I've been looking for something to call my own. Now, if you put the word out here that you are looking for a boat, you will be swamped with offers. Everybody either has an incredibly overpriced boat for sale, or knows someone who does. I made a lot of "test drives," but couldn't decide. For one thing, I wasn't sure what I wanted. I only knew that I did not want a rear-drive outboard, period. Man, I do not like driving those. Cabin-cruiser? Might not be a bad idea, but there's always that gas-consumption thing. Big boat? Little boat? Decisions, decisions.

The head of our power company here owns a small 6-seat runabout with a HUGE engine. He doesn't pull away from the dock; he blasts-off! like an F-15 getting catapaulted off the U.S.S Iowa. I see him going by our cay sometimes. It looks bizarre, like something out of a cartoon. The entire boat is out of the water except for the propeller. I've ridden in this boat - it is a kidney-busting experience.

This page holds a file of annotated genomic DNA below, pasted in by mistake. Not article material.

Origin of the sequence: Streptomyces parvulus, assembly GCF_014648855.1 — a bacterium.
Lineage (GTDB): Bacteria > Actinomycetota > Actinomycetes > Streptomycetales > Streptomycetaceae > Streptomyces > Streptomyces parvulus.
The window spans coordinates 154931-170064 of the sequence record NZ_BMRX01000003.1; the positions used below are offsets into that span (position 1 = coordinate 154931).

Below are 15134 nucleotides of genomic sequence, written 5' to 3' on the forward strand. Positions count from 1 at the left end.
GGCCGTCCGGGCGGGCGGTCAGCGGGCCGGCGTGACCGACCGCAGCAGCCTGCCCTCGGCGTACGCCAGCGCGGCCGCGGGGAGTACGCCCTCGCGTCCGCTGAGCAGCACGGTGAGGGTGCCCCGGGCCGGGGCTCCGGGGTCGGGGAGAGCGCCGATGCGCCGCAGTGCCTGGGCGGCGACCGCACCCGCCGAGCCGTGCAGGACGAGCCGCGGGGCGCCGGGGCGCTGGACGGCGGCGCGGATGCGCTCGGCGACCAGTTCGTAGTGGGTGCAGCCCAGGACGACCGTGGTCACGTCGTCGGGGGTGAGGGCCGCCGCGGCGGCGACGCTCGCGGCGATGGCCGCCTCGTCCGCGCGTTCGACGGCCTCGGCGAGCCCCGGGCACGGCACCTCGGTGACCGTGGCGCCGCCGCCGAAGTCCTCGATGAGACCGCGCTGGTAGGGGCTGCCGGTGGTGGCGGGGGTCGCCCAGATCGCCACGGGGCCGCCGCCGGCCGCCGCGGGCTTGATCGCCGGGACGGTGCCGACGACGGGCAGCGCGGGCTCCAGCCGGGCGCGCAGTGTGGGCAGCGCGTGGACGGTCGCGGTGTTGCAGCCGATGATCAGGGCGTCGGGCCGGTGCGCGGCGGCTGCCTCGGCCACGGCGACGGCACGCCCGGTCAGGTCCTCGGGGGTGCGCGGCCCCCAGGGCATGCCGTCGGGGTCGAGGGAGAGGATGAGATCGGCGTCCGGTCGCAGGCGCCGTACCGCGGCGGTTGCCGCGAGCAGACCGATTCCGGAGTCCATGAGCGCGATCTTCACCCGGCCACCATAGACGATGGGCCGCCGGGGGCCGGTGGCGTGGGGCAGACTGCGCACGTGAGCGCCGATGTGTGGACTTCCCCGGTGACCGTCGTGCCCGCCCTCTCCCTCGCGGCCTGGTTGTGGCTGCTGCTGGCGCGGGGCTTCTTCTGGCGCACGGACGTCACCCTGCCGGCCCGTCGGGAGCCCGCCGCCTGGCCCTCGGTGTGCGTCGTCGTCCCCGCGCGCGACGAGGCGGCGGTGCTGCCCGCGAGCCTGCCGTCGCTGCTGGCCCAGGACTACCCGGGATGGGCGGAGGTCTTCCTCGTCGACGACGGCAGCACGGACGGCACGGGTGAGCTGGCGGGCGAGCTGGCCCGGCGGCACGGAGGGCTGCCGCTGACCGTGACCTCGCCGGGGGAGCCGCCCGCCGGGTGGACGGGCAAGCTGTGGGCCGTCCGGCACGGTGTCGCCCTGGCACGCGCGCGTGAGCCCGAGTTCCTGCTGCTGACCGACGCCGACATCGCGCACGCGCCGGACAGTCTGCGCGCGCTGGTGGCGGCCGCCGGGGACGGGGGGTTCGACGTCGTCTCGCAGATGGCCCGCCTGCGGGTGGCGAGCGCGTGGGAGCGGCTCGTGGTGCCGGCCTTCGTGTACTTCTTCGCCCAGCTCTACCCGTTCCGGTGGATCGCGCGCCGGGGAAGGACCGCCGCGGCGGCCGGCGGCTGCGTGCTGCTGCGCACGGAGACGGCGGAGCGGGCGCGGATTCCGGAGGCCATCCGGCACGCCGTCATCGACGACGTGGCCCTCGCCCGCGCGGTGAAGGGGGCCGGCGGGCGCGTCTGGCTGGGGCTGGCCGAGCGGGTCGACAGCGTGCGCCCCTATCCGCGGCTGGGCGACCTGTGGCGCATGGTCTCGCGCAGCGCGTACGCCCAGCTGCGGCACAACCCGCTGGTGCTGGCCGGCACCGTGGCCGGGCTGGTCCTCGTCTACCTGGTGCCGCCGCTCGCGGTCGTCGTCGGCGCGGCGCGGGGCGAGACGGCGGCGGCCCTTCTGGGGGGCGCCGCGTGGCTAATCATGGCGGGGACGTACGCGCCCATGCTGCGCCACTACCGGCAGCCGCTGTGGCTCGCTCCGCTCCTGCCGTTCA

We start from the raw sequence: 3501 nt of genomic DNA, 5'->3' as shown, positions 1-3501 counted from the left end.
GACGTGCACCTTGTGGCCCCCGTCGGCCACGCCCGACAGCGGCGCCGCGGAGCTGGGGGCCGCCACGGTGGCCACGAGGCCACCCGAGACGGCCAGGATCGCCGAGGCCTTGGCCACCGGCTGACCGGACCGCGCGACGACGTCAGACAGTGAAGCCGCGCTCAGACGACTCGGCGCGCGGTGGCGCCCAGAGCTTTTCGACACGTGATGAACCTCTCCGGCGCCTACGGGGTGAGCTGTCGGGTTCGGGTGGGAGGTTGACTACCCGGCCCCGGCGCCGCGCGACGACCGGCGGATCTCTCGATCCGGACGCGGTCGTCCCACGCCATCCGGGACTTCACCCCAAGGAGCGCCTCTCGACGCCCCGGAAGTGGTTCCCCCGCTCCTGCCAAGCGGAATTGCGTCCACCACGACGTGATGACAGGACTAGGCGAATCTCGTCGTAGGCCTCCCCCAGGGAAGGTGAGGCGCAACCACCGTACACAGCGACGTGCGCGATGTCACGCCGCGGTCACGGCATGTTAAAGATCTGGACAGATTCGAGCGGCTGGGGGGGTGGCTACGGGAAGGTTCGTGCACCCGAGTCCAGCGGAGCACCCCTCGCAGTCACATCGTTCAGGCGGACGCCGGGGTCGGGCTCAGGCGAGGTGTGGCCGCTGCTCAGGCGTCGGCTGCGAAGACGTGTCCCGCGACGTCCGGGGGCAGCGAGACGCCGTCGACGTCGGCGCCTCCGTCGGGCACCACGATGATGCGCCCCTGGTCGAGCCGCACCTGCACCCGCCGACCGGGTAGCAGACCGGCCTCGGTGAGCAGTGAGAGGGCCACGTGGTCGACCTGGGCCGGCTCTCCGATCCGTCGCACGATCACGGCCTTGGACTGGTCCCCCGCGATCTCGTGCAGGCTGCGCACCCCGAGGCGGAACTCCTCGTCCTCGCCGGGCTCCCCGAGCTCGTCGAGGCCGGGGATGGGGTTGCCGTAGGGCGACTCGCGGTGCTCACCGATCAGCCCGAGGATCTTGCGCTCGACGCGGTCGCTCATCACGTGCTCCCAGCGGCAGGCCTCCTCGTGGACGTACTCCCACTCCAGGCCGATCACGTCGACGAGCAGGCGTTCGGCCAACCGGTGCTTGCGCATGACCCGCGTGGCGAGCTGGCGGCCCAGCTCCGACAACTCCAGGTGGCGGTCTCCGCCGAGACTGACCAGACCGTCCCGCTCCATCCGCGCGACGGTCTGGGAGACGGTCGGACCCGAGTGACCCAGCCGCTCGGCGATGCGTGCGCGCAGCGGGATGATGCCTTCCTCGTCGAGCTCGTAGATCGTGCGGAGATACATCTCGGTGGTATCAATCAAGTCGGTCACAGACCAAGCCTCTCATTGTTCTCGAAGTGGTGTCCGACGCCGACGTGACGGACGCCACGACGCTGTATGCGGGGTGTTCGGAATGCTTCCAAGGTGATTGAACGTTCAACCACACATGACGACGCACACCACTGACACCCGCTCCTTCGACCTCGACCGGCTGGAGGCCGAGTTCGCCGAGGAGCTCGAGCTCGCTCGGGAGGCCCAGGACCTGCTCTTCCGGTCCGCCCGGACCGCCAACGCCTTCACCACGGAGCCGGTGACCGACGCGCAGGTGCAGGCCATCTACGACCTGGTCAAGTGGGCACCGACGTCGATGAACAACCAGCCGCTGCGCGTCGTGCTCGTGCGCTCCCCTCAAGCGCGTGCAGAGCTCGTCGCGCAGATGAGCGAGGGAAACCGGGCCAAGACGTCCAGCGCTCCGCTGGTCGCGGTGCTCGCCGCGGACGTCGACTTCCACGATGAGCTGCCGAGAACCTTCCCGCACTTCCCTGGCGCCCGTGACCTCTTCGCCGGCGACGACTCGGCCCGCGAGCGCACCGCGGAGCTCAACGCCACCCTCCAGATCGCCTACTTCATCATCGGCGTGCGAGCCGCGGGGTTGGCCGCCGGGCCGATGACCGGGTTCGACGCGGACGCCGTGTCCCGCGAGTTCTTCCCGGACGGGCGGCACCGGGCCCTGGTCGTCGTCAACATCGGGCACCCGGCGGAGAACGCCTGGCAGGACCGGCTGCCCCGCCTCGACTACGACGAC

Actually, I just wanted a slightly smaller version of the two "speedboats" we use for work: open-hull, center-console outboard. Plenty of room for people or "things," lots of versatility. Matt Hewatt, one of our regular guests (who's been down here so many times and helps us out so much that he ought to be on the payroll) made noises about a boat partnership so he'd have something to play around and go diving with when he was here.

The Boss bought a piece of property from a guy who was leaving Guanaja. The deal came with other things, among them a boat. ...An open-hull, center-console, with a 60 h.p. Yamaha outboard! It had been in storage since 2004, but was pronounced solid by people who know about such things. It was offered to me for a good price. Needless to say, I jumped on it like a zit-faced, virgin teenager who'd just been offered a "sleepover" playdate with Paris Hilton.

Mi lancha nueva (my new boat)

Ta-da! Stranded no longer!